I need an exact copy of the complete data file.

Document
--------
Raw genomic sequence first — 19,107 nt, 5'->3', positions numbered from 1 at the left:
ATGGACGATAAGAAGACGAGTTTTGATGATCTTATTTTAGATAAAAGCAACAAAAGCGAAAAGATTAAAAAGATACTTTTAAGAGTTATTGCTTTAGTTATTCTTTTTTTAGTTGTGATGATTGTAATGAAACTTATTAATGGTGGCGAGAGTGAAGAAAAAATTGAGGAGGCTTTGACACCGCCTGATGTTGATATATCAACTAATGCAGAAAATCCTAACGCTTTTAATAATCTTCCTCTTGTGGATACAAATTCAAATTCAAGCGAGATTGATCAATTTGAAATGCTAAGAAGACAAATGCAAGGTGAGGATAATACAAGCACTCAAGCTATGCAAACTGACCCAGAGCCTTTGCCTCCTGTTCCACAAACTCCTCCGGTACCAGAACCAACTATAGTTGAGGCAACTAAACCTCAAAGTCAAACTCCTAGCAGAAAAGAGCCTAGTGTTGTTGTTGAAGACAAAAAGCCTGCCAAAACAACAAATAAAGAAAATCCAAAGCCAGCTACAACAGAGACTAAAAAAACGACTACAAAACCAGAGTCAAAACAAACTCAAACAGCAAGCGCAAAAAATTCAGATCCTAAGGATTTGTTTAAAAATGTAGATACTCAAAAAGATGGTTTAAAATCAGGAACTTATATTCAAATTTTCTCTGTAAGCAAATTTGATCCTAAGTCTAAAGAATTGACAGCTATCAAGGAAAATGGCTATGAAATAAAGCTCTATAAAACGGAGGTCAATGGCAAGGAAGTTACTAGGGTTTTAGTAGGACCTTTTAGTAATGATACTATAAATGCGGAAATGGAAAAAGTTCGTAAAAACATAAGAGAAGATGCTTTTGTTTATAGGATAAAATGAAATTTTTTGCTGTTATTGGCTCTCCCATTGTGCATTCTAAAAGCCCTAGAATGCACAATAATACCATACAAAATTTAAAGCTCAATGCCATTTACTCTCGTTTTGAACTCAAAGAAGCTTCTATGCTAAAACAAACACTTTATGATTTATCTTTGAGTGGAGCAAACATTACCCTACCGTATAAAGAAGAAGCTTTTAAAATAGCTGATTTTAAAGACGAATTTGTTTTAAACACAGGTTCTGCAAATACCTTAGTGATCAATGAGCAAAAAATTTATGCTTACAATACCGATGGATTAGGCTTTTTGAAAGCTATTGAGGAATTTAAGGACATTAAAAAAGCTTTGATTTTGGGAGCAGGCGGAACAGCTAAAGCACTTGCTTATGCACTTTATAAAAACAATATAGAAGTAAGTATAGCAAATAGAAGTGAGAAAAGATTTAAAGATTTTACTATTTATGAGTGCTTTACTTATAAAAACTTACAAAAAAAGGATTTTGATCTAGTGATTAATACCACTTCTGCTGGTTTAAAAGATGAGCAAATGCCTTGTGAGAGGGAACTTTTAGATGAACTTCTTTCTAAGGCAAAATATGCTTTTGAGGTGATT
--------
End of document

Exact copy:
Raw genomic sequence first — 19,107 nt, 5'->3', positions numbered from 1 at the left:
ATGGACGATAAGAAGACGAGTTTTGATGATCTTATTTTAGATAAAAGCAACAAAAGCGAAAAGATTAAAAAGATACTTTTAAGAGTTATTGCTTTAGTTATTCTTTTTTTAGTTGTGATGATTGTAATGAAACTTATTAATGGTGGCGAGAGTGAAGAAAAAATTGAGGAGGCTTTGACACCGCCTGATGTTGATATATCAACTAATGCAGAAAATCCTAACGCTTTTAATAATCTTCCTCTTGTGGATACAAATTCAAATTCAAGCGAGATTGATCAATTTGAAATGCTAAGAAGACAAATGCAAGGTGAGGATAATACAAGCACTCAAGCTATGCAAACTGACCCAGAGCCTTTGCCTCCTGTTCCACAAACTCCTCCGGTACCAGAACCAACTATAGTTGAGGCAACTAAACCTCAAAGTCAAACTCCTAGCAGAAAAGAGCCTAGTGTTGTTGTTGAAGACAAAAAGCCTGCCAAAACAACAAATAAAGAAAATCCAAAGCCAGCTACAACAGAGACTAAAAAAACGACTACAAAACCAGAGTCAAAACAAACTCAAACAGCAAGCGCAAAAAATTCAGATCCTAAGGATTTGTTTAAAAATGTAGATACTCAAAAAGATGGTTTAAAATCAGGAACTTATATTCAAATTTTCTCTGTAAGCAAATTTGATCCTAAGTCTAAAGAATTGACAGCTATCAAGGAAAATGGCTATGAAATAAAGCTCTATAAAACGGAGGTCAATGGCAAGGAAGTTACTAGGGTTTTAGTAGGACCTTTTAGTAATGATACTATAAATGCGGAAATGGAAAAAGTTCGTAAAAACATAAGAGAAGATGCTTTTGTTTATAGGATAAAATGAAATTTTTTGCTGTTATTGGCTCTCCCATTGTGCATTCTAAAAGCCCTAGAATGCACAATAATACCATACAAAATTTAAAGCTCAATGCCATTTACTCTCGTTTTGAACTCAAAGAAGCTTCTATGCTAAAACAAACACTTTATGATTTATCTTTGAGTGGAGCAAACATTACCCTACCGTATAAAGAAGAAGCTTTTAAAATAGCTGATTTTAAAGACGAATTTGTTTTAAACACAGGTTCTGCAAATACCTTAGTGATCAATGAGCAAAAAATTTATGCTTACAATACCGATGGATTAGGCTTTTTGAAAGCTATTGAGGAATTTAAGGACATTAAAAAAGCTTTGATTTTGGGAGCAGGCGGAACAGCTAAAGCACTTGCTTATGCACTTTATAAAAACAATATAGAAGTAAGTATAGCAAATAGAAGTGAGAAAAGATTTAAAGATTTTACTATTTATGAGTGCTTTACTTATAAAAACTTACAAAAAAAGGATTTTGATCTAGTGATTAATACCACTTCTGCTGGTTTAAAAGATGAGCAAATGCCTTGTGAGAGGGAACTTTTAGATGAACTTCTTTCTAAGGCAAAATATGCTTTTGAGGTGATT